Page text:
Boston.com – February 4, 2017
9 things to do in Boston this Sunday that aren’t all about the Super Bowl
If your Patriots knowledge is limited to what you learn from Gisele’s Instagram, you might find yourself struggling amidst the Super Bowl mania that has befallen Boston. Luckily, there are still plenty of things to do this Sunday for those who are more concerned with Danny Amendola’s abs than his stats.
The Boston Jewish Film Festival office is located in West Newton, MA
Do you share our passion for independent film? Are you ready to use your skills and experience to increase our impact in the community?
The Boston Jewish Film Festival celebrates the richness of the Jewish experience through film and media. Throughout the year, the Festival engages and inspires the community to explore the full spectrum of Jewish life, values and culture. With 15,000 tickets sold to our programs throughout the year, we are one of the preeminent Arts and Culture organizations in the Boston area.
We are located a short walk from the West Newton commuter rail station, as well as MBTA bus #553 and #554. Free parking! To apply for a job or internship, please send your resume and a cover letter to jobs [@] bjff.org. No phone calls please.
The Boston Jewish Film Festival, Inc. follows an equal opportunity employment policy and employs personnel without regard to race, creed, color, religion, national origin, gender, sexual orientation, age, physical or cognitive disability, veteran status, or marital status.
The Boston Jewish Film Festival is New England’s largest cultural event. Over 15,000 people attend our events year-round, including our annual fall Festival each November. The Boston Jewish Film Festival has several unpaid internship positions available throughout the year.
We have openings in the following areas:
- Marketing & Graphic Design
We are looking for interns with a passion for film or arts administration/marketing, who want to learn first-hand how film festivals work. Interns typically work two days (8-10 hours) per week in a lively, fast-paced environment.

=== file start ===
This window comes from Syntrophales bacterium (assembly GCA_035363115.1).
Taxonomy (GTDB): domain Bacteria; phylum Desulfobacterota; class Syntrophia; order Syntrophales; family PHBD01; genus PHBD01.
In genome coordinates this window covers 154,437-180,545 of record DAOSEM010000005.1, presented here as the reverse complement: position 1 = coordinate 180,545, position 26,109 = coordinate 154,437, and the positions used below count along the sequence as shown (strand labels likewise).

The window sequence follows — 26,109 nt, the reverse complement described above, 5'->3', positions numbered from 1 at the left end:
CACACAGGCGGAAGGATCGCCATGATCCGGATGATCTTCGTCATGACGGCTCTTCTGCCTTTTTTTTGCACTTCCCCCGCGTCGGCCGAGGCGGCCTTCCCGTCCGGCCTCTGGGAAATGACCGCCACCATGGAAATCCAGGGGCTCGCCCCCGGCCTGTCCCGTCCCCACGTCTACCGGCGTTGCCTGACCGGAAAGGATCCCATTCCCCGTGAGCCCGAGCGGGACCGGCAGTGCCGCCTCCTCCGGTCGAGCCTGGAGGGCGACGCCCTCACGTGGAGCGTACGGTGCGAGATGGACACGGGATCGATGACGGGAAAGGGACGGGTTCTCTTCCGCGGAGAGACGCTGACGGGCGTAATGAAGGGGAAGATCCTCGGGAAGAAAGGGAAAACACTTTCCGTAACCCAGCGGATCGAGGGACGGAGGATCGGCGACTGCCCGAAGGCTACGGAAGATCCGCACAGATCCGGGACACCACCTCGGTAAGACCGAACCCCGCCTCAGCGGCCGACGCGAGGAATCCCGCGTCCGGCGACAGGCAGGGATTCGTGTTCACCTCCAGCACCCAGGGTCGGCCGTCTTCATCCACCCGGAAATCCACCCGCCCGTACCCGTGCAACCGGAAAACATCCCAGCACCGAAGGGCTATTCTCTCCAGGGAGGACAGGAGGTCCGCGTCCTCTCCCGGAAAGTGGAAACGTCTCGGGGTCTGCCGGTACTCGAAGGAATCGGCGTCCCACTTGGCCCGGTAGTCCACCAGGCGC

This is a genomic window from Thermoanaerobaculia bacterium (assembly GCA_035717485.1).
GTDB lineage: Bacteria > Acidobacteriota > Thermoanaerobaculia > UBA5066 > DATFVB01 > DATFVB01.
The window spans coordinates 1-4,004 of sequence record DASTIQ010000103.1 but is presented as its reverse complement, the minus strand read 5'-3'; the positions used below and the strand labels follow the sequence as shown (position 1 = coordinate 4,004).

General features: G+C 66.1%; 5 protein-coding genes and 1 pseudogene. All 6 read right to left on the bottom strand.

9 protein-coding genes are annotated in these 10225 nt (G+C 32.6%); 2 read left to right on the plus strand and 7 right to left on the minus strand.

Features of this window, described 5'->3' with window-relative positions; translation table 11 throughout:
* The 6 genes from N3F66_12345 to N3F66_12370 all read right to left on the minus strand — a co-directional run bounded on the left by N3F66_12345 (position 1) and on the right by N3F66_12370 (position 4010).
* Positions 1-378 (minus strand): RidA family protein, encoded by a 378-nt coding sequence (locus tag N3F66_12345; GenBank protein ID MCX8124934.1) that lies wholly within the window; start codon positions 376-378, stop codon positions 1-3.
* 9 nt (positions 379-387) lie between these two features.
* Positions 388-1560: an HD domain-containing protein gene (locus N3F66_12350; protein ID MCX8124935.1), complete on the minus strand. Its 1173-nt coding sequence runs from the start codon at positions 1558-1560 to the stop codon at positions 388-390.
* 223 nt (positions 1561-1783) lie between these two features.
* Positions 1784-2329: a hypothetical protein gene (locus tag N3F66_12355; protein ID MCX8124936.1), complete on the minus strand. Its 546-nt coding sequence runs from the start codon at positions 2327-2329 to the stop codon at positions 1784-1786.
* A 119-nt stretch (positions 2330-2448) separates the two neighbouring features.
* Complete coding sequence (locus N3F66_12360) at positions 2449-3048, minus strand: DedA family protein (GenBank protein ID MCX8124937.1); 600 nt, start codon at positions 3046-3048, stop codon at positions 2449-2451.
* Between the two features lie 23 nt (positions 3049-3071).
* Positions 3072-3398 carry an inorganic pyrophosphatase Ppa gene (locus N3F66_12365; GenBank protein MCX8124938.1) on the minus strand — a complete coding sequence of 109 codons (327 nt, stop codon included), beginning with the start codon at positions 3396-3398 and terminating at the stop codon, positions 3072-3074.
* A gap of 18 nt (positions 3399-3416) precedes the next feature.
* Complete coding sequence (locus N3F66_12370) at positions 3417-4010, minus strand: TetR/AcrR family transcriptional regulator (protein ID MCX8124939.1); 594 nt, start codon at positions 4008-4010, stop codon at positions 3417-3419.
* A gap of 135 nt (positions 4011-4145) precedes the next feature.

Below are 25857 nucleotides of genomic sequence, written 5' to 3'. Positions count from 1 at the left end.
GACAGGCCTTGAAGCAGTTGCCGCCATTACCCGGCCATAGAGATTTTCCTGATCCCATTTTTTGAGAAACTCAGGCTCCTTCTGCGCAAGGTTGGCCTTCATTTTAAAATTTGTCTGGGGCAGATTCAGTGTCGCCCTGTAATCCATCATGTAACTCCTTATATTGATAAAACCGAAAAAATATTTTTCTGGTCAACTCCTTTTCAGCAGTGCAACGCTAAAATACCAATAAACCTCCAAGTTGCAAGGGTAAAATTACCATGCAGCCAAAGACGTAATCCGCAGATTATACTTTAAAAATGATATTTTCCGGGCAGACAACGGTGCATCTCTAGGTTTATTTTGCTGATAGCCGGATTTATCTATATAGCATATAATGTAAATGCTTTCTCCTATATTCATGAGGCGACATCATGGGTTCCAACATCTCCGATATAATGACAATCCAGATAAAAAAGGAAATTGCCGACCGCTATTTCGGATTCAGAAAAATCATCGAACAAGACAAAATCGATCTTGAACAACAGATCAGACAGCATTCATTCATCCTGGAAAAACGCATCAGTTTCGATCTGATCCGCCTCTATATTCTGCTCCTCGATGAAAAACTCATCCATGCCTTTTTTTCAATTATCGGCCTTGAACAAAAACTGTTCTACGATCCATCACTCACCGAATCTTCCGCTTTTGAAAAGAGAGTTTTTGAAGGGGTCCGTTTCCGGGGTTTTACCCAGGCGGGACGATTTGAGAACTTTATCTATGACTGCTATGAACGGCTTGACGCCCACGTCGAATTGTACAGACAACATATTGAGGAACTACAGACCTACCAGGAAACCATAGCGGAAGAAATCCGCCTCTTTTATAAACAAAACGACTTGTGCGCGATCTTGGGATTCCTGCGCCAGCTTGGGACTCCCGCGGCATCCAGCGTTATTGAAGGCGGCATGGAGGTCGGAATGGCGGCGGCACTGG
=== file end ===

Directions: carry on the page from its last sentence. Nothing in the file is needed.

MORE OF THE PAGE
Help us choose the films for one of New England’s largest film festivals! The Boston Jewish Film Festival is seeking interns to help us seek out new films. Working side-by-side with the Artistic Director, you will:
- Research new films
- Contact directors, producers, and distributors to obtain DVDs
- Pre-screen films and prepare screening notes
- Organize and maintain the physical and online film library
Marketing & Graphic Design Intern
Help us expand the audience for the Boston Jewish Film Festival! Working side-by-side with the Marketing Director, you will:
- Create and send weekly e-newsletters
- Update the Festival’s website
- Promote our events and engage with our filmgoers on our social media platforms
- Assist in creating and designing printed flyers, signage, and online marketing collateral
- Assist with public relations outreach as needed
The Boston Jewish Film Festival Staff & Board
The Boston Jewish Film Festival Staff
Executive Director Jaymie E. Saks
Artistic Director Ariana Cohen-Halberstam
Festival Producer Nysselle Clark
Director of Marketing Shayna Worby
Development Officer Lauren Scharf
ReelAbilities Director Mara Bresnahan
Festival Associate Natalie Rees
Festival Production Contributors
Print Traffic/Tech Support Laurann Black and Wesley Hicks
Web Tech Support Rajiv Manglani
Web Maintenance Bouvier Consulting
The Boston Jewish Film Festival Board of Directors
Barbara Resnek, President
Lawrence S. Feinberg, Treasurer
Lee K. Forgosh
Judith L. Ganz
Nancy L. Gossels
Judy Lappin, Vice President
Bette Ann Libby
Taren Metson, Vice President
Joyce F. Pastor
Nancy S. Raphael
Paul G. Roberts
Ken Shulman, Clerk
Festival Honorary Committee
Doug Block is a documentary filmmaker based in New York City. His work includes the critically acclaimed HBO film, 112 Weddings (2014), and 51 Birch Street (2005). Recently, he started a podcast, The D-Word, which focuses on art and social impact of documentary film.
Kevin Bright is one of the creators of the Emmy award-winning TV series, Friends (1994-2004) and the founding Director of Emerson College, Los Angeles. An Emerson alumnus himself, Bright has served in a variety of roles at Emerson including professor and a Board of Trustees member.
Robert Brustein is a theater critic, playwright, and educator. He is the founder of the Yale Repertory Theater and the American Repertory Theater in Cambridge, MA. Brustein is the recipient of many honors and awards including the National Medal of Arts presented by President Barack Obama. Over the course of his career, he has written and adapted several plays and has authored sixteen books on theater and society.